“If you take nothing else from this lecture — a tsunami is a flooding hazard,” said Eddie Bernard, and then he repeated it: “It’s a flooding hazard.”
Bernard, director of NOAA’s Pacific Marine Environmental Laboratory and longtime tsunami expert, was featured speaker for the 2012 Revelle Lecture at Smithsonian’s Museum of Natural History this March, and he was showing aerial videos of the tsunami that struck the northeastern shore of Japan on March 11, 2011.
The footage showed the startling speed at which the water pushing unrelentingly inland, along the way uprooting houses, trucks and ships filled with diesel fuel.
“These houses are being lifted up by the buoyancy of the water and then advected by the forward motion of the tsunami,” he explained, “and everything in its path becomes part of the water mass, so we’re no longer dealing with just the fluid, but water plus all this other debris.”
This becomes a very toxic environment, he continued, “not only because if you’re in it, all the material that could crush you, but also because of all of the hazardous material that gets in there.”
Now, a year later, much of that debris is washing up along the western coast of the United States, carrying unwanted organisms with it.
The slide show below documents some of that debris, including this: a 66-foot long, 165-ton dock made of reinforced concrete with a Styrofoam core that landed on the shore of Agate Beach on June 5.
“We were absolutely not expecting anything like this,” said David Solomon, safety and risk manager for Oregon State Parks and Recreation. “It’s amazing that it got here at all, and that it got here as fast as it did.”
After the 2011 tsunami struck, an estimated 5 million tons of debris washed out into the ocean. A month later, NOAA researchers had tracked a debris field the size of California. Since then, beachcombers have waited for the tide of tsunami refuse to wash up on the western shores of North America. And it’s been trickling steadily onto shore, and will continue, experts estimate, for the next few years.
Most of it resembles any other garbage and refuse floating in the Pacific Ocean — plastic bottles, Styrofoam containers, crates and fishing accoutrements- which are hard to trace back to a specific place and event.
These Northern Pacific sea stars, a highly invasive species from Asia, were found aboard the dock. Courtesy: Oregon State University Hatfield Marine Science Center
But in other cases, there is little doubt about its origin. For example, one plaque contains Japanese writing that lists the dock’s manufacturer, which the Japanese consulate in Oregon traced to Aomori Prefecture, north of the earthquake’s epicenter. The prefecture confirmed it was one of four piers ripped loose during the tsunami.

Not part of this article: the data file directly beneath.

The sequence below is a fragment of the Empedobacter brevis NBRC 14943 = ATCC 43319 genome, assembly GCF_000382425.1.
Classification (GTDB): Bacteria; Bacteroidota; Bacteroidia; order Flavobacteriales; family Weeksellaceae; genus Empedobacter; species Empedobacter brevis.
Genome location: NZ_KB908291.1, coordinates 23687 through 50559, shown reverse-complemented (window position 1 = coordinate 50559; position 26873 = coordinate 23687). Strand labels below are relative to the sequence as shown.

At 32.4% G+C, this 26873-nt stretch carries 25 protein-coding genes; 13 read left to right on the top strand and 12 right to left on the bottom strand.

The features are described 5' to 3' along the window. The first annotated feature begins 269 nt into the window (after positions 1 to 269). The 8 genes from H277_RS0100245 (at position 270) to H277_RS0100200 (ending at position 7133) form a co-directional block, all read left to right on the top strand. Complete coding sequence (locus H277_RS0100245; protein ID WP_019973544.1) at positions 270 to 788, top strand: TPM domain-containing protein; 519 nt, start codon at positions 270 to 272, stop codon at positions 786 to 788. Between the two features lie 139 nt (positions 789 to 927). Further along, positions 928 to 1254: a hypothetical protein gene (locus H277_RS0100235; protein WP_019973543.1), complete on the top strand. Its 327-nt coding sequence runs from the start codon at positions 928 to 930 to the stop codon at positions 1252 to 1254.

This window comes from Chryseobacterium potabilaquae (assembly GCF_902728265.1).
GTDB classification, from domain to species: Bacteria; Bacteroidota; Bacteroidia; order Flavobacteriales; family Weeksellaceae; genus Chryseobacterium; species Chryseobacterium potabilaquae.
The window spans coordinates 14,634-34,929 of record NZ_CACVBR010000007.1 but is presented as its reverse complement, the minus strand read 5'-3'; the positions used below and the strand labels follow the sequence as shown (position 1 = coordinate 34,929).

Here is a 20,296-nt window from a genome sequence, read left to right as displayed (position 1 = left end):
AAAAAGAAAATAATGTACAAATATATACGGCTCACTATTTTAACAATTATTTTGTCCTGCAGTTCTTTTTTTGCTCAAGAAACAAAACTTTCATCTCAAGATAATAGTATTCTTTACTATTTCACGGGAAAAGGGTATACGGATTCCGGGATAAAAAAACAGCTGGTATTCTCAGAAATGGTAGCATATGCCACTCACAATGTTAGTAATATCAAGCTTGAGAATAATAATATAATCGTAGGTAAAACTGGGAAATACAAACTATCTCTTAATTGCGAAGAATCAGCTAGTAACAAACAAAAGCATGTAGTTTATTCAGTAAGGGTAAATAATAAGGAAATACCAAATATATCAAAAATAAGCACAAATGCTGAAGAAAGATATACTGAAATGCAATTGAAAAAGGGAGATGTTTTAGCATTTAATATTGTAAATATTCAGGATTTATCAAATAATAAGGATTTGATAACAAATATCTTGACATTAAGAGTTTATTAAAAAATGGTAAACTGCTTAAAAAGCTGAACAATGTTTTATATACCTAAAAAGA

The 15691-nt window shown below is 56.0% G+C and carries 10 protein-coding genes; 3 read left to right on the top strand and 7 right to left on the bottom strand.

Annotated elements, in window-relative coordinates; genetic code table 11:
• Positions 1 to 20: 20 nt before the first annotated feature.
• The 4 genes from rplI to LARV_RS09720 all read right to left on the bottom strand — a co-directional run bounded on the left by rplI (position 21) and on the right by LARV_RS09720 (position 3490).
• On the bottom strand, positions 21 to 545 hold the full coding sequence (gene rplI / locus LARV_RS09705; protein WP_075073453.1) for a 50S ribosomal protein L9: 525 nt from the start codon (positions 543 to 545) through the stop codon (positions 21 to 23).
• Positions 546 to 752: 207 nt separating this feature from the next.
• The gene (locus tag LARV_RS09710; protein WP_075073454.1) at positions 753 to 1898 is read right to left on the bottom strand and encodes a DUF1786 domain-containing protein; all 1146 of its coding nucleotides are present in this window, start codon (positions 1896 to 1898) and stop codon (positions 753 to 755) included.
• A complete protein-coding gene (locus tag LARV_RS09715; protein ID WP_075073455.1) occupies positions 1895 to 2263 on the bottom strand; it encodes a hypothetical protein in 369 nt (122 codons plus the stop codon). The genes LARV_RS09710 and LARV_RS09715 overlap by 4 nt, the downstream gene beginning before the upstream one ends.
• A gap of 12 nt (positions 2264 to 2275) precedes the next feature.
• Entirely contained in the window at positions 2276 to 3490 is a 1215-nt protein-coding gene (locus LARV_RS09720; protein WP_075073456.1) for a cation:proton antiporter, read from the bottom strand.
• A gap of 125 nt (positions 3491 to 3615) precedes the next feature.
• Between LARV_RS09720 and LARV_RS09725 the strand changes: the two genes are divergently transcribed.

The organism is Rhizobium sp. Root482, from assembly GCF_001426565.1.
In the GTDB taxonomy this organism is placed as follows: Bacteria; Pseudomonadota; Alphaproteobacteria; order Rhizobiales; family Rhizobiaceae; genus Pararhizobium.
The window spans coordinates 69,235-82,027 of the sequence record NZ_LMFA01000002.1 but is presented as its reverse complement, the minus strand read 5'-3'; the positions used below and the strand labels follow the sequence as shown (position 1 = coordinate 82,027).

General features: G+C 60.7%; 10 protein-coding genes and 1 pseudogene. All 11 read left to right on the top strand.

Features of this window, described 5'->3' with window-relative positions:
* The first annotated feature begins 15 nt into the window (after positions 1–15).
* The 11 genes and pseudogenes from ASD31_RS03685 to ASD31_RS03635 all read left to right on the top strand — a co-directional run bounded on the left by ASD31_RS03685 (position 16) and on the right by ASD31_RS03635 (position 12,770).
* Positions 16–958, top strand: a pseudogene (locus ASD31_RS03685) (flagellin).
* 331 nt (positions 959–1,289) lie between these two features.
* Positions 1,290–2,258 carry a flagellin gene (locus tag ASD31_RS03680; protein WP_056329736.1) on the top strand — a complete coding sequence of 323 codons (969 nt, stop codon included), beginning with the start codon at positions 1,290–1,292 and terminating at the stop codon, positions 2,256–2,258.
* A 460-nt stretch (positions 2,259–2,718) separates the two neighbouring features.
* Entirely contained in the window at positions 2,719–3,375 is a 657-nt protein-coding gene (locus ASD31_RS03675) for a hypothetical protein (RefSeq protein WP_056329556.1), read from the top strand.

It was covered with plants and animals from Japanese waters, which were alive and healthy after their travel, said John Chapman of Oregon State University’s Hatfield Marine Science Center. To his knowledge, no species has ever before crossed shore-to-shore on debris after a disaster, he said. And many of the estimated 50 species aboard were invasive, posing threats to marine life along the western coast.
“We want to study it and collect it, but at the end of the day our response was ‘kill, kill, kill,'” Chapman said.
Other ships have spotted ocean debris laden with Japanese organisms like the ones on the dock, including a few of what Chapman called “super baddies.” Organisms like Northern Pacific sea stars have been found in Tasmanian waters, along with a seaweed called “wakame,” used in miso soup, which California waters have been trying to get rid of for years. No one knows how they survived the trip intact.
“This has never happened before,” Chapman said. “And this is just the beginning. There’s going to be a lot more than this.”
In March, we posted this story, which shows a model and a map developed by NOAA to track debris circulating in the Pacific Ocean. NOAA also launched a marine debris tracker app, which people can use to log rubble they find along coastlines and in waterways.
Scientists are now on the lookout for more large debris carrying invasive colonies of Japanese species along the Oregon shore. Chapman said this is a scientific boon for invasive species ecologists, who can study the shells of the dock crabs and mussels for the answer to their unlikely survival.
Volunteers and staff have shoveled, scraped and blow-torched 1.5 tons of foreign marine plants, barnacles, starfish, crabs, algae and mussels, according to Solomon.
The dock is not salvageable, even though it arrived relatively intact. And during the week following its arrival, it drew some 10,000 visitors to the beach, Solomon estimated. He said that while the dock is unusual, it should serve as a reminder that tons of debris washes up on the West Coast every year.
The dock may still carry invasive species, so Oregon State Parks and Recreation will dismantle and remove it from the beach. And parts of the dock will be preserved for a memorial to the victims of the tsunami. Chapman supports that idea.
“I’m climbing on this huge, twisted thing…and there’s the serious sense that people died here,” Chapman said. “This isn’t just a dock.”